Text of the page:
whinny

[hwin-ee, win-ee]
verb (used without object), whinnied, whinnying.
1.
to utter the characteristic cry of a horse; neigh.
verb (used with object), whinnied, whinnying.
2.
to express by whinnying.
noun, plural whinnies.
3.
a whinnying sound.

Origin:
1520–30; imitative; compare earlier whrinny, Latin hinnīre

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World English Dictionary
whinny (ˈwɪnɪ)
 
vb , -nies, -nying, -nied
1.  (of a horse) to neigh softly or gently
2.  to make a sound resembling a neigh, such as a laugh
 
n , -nies, -nying, -nied, -nies
3.  a gentle or low-pitched neigh
 
[C16: of imitative origin]

Collins English Dictionary - Complete & Unabridged 10th Edition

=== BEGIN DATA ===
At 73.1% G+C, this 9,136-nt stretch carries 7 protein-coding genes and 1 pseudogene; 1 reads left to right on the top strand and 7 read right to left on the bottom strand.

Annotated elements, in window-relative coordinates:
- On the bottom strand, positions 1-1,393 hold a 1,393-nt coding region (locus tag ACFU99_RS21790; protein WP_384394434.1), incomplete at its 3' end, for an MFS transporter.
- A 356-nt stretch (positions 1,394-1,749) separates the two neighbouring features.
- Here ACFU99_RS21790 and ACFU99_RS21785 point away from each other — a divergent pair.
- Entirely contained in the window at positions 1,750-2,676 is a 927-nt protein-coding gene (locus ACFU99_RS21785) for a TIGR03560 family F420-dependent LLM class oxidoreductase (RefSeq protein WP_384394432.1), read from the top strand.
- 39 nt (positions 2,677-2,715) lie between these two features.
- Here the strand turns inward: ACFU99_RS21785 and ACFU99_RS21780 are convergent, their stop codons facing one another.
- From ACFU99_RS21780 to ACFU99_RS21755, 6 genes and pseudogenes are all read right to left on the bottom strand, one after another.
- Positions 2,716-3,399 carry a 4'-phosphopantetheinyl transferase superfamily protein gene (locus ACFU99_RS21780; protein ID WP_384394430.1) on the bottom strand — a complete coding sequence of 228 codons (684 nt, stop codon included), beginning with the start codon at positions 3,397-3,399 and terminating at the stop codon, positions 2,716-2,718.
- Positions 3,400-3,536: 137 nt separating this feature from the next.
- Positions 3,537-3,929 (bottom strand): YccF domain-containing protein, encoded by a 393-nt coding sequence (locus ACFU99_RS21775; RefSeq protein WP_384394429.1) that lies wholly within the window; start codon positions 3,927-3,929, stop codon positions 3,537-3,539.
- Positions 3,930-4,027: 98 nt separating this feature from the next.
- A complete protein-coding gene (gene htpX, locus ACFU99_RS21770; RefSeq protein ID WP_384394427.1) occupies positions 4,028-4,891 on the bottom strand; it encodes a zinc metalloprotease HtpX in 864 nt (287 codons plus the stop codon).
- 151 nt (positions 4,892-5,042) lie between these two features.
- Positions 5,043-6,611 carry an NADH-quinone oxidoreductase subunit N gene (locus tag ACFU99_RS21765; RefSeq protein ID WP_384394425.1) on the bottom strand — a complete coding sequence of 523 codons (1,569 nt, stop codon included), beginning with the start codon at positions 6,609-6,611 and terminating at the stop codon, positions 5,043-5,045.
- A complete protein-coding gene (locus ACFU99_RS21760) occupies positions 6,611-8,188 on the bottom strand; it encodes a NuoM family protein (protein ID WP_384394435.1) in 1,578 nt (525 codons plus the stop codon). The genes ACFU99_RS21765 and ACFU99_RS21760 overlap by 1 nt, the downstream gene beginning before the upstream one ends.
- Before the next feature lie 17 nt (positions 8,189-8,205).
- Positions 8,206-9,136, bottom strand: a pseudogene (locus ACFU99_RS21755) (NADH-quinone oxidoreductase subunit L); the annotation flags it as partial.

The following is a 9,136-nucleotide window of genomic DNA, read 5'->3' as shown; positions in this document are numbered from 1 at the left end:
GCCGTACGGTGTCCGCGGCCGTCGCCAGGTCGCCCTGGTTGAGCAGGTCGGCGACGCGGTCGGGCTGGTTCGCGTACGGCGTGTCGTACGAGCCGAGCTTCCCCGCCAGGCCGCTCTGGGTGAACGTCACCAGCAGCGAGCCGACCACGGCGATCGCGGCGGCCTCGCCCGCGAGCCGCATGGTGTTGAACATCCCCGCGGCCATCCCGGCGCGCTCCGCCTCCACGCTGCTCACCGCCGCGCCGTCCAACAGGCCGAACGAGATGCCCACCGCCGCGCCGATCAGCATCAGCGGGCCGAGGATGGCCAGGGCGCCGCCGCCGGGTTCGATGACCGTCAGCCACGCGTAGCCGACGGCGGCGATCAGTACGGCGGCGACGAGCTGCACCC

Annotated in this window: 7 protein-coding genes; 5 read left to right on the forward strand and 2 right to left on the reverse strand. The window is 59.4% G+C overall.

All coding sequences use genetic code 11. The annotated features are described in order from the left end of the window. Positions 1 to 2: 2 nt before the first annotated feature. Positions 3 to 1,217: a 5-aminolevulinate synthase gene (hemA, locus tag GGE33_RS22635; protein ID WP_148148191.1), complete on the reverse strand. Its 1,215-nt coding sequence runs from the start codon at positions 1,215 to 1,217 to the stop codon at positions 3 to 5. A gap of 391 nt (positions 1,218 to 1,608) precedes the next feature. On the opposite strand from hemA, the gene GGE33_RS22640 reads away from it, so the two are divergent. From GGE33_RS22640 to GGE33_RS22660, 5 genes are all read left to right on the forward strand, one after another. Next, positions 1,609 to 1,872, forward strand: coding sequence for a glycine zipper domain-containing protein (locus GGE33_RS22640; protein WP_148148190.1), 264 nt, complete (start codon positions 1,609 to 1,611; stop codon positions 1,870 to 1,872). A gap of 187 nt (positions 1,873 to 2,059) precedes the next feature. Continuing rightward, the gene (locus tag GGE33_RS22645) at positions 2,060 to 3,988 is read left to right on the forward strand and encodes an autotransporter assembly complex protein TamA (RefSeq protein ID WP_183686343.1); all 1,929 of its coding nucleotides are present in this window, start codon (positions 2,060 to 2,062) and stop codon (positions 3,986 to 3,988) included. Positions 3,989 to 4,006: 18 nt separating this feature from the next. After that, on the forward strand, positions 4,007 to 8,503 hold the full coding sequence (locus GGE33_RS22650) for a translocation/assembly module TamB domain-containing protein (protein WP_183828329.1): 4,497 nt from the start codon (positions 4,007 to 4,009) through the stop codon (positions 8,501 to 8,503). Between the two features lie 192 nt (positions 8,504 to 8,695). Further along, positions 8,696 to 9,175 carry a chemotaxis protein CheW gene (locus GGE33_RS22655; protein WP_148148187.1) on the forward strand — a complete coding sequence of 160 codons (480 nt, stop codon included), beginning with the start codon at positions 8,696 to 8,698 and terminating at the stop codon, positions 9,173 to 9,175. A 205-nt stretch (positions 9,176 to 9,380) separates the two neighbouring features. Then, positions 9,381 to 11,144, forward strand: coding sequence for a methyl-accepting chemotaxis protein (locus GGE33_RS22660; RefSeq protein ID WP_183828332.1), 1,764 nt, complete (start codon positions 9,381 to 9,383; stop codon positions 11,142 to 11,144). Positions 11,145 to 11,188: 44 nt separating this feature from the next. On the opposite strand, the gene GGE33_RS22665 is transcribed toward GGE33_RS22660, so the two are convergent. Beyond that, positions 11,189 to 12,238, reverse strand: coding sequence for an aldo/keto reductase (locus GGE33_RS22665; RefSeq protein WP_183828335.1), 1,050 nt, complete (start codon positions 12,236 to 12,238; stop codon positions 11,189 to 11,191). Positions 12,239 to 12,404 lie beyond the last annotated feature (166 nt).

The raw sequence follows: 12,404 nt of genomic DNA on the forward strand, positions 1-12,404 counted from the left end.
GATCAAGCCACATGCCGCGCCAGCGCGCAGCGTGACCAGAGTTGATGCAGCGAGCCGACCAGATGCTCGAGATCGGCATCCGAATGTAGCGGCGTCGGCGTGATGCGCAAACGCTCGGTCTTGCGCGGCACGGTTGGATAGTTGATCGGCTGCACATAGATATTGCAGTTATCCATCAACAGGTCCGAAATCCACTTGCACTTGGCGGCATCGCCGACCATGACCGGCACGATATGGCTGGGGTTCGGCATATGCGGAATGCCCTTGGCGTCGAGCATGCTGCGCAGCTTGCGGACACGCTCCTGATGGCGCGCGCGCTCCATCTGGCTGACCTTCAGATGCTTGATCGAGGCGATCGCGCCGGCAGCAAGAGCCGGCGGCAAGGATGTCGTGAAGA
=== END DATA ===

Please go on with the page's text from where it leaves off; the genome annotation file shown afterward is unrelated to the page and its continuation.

2009 © William Collins Sons & Co. Ltd. 1979, 1986 © HarperCollins
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Etymonline
Word Origin & History

whinny
1530, probably related to whine, and ultimately imitative (cf. L. hinnire).
Online Etymology Dictionary, © 2010 Douglas Harper
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Example sentences
The complexity of the horse whinny seemed to have the right appeal in terms of expression and otherworldliness.
Nor can cop consultants, or whatever that little whinny bully happens to be.
It is best identified by its distinctive call, which varies from a low whistle or whinny to a hoot.
We know our toddlers get cranky, whinny and difficult when they are tired and hungry.
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